The Alberta government will provide $1.53 billion in funding over eight years to help Calgary build the new Green Line LRT, Premier Rachel Notley announced Thursday.
The financial pledge is the single largest infrastructure investment in the history of Alberta, Calgary Mayor Naheed Nenshi said as he joined Notley, Infrastructure Minister Brian Mason and other officials for the announcement at a downtown C-Train station Thursday morning.
"What an amazing day," he said.
"This incredible piece of infrastructure is going to serve the entire city."
Thursday's announcement of provincial funding for the 46-kilometre north-to-southeast line is the last piece of the financial puzzle for the multi-billion project.
"We are investing in the things that make life better for people," Notley said. "It's a priority that our government is very, very proud to support."
Council has already aside $1.5 billion for the $4.6-billion project, and it approved the final alignment and station locations last month.
The federal government has committed a similar amount.
Coun. Shane Keating pointed out it was the largest infrastructure funding announcement in the province's history.
"You can use words like fantastic, amazing, all of these, but it's difficult to really put into words exactly what's happened here because we're setting a number of records," he said.
"This is the largest infrastructure [project] in Calgary's history, it's one of the largest infrastructure projects in Alberta's history, but the fact we did it in less than seven years. We've gone from zero dollars to actually having the project funded and ready to start building, that's what's really amazing."
The money is tied to the new provincial carbon levy, which Wildrose leader Brian Jean and Progressive Conservative leader Jason Kenney have both vowed to eliminate should they take office in the next election, scheduled for 2019.
Despite that Keating said he isn't worried the funding could be at risk.
"I don't believe there has ever been a new government coming in that hasn't honoured previous commitments," he said.
"Will they change the carbon levy? That's to be seen, but the fact they're going to stop the Green Line in the middle of the project? It's not even remotely a worry in my case."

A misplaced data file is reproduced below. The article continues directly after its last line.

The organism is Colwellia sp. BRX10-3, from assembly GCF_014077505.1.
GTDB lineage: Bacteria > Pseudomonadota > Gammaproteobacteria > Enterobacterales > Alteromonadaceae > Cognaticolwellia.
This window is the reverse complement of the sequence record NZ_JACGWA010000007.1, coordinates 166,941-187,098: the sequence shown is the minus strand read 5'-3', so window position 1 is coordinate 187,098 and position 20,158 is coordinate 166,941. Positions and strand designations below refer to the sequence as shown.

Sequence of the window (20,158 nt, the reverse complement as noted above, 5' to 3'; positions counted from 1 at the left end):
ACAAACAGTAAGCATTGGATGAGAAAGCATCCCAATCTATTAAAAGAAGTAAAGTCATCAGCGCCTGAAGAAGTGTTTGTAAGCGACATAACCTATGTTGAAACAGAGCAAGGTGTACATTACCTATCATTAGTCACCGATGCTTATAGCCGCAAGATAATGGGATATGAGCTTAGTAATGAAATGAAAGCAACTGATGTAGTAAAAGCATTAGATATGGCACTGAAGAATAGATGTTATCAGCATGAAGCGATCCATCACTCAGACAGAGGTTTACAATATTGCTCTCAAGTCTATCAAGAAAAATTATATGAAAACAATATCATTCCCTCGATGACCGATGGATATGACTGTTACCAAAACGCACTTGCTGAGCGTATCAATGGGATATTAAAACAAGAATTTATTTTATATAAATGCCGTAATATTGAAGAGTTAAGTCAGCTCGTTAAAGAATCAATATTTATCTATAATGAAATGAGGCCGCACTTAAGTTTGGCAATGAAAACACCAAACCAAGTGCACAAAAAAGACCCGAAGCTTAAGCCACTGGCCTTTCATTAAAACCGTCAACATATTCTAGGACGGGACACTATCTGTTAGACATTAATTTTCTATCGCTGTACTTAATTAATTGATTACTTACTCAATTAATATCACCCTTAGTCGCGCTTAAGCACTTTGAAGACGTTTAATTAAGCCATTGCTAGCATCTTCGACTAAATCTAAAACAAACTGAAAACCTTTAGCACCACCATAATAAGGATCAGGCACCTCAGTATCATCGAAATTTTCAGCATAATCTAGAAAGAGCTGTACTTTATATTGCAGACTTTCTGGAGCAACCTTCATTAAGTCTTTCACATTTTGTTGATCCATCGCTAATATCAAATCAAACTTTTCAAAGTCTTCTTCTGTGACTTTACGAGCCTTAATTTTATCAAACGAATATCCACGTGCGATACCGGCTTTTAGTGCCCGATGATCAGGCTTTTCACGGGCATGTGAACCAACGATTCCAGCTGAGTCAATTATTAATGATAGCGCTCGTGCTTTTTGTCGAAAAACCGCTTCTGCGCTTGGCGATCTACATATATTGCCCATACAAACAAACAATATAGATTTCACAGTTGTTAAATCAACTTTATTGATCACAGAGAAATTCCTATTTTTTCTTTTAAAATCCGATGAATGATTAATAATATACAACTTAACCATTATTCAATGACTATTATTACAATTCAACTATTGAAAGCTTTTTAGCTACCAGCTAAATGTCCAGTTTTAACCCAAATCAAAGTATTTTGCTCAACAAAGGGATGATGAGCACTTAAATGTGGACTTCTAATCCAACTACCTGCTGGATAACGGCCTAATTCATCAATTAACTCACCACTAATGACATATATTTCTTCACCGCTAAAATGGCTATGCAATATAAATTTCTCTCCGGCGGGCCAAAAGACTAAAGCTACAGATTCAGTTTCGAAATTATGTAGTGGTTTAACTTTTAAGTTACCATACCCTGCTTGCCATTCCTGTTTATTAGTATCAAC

In May, the city voted to build the Green Line in stages rather than construct the entire line — from from Stoney Trail in the north to the South Health Campus in Seton in the deep southeast — all at once.
The first stage will go from 16th Avenue North, under the Bow River, through the downtown core and Beltline, and then southeastward to Shepard at 126th Avenue S.E.
The province says the project will create 12,000 direct jobs and more than 8,000 supporting jobs, such as engineering, planning and administration.
When Stage 1 of the Green Line is running by 2026, it will reduce greenhouse gas (GHG) emissions by 30,000 tonnes of C02 annually, by getting about 6,000 vehicles off the road, Notley said.
The provincial funding will come from the Climate Leadership Plan, including the carbon levy.
Nenshi said the Green Line will go a long way to reducing congestion on the other LRT lines as well as major arterial routes such as Deerfoot Trail.
"This is transformative, it's transformative for our city," he said.
Nenshi noted that earlier planning for LRT expansion outlined in the city's Route Ahead document envisioned the Green Line as a much longer-term project.
In 2013, the city approved a plan to start building the Green Line as a dedicated bus rapid-transit project that could be converted into an LRT route many years later.
'Wasn't good enough for the community'
"But it wasn't good enough for the community," Nenshi said.
"Today, the announcement we're making is allowing us to build the Green Line LRT 30 years in advance of schedule."
Nenshi said the province's plan to dole out its share of the Green Line's price tag over eight years will help improve the economics of the whole project.
"The eight years is a great win for all of us, because the eight years of funding roughly matches the construction timeline, which means that the debt servicing costs on the provincial government's portion will be very, very small," he said.
Glancing over his shoulder at Mason, Nenshi quipped that the phased funding model could even make it cost-effective for the province to keep paying to build additional Green Line stations once Stage 1 is complete.
"Not that I would presuppose anything," he said.
The current plan is for construction to start in 2019 or 2020 with full build-out of the first phase to be ready for the trains to roll in 2026.
The city has said that should Calgary choose to bid for the 2026 winter Olympics and be named host city, the Green Line's initial phase could be ready in time for the Olympics.
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An earlier version of this story incorrectly said the province believes the project will create 2,000 direct jobs. In fact, officials said it will create 12,000 jobs.Jul 06, 2017 12:10 PM MT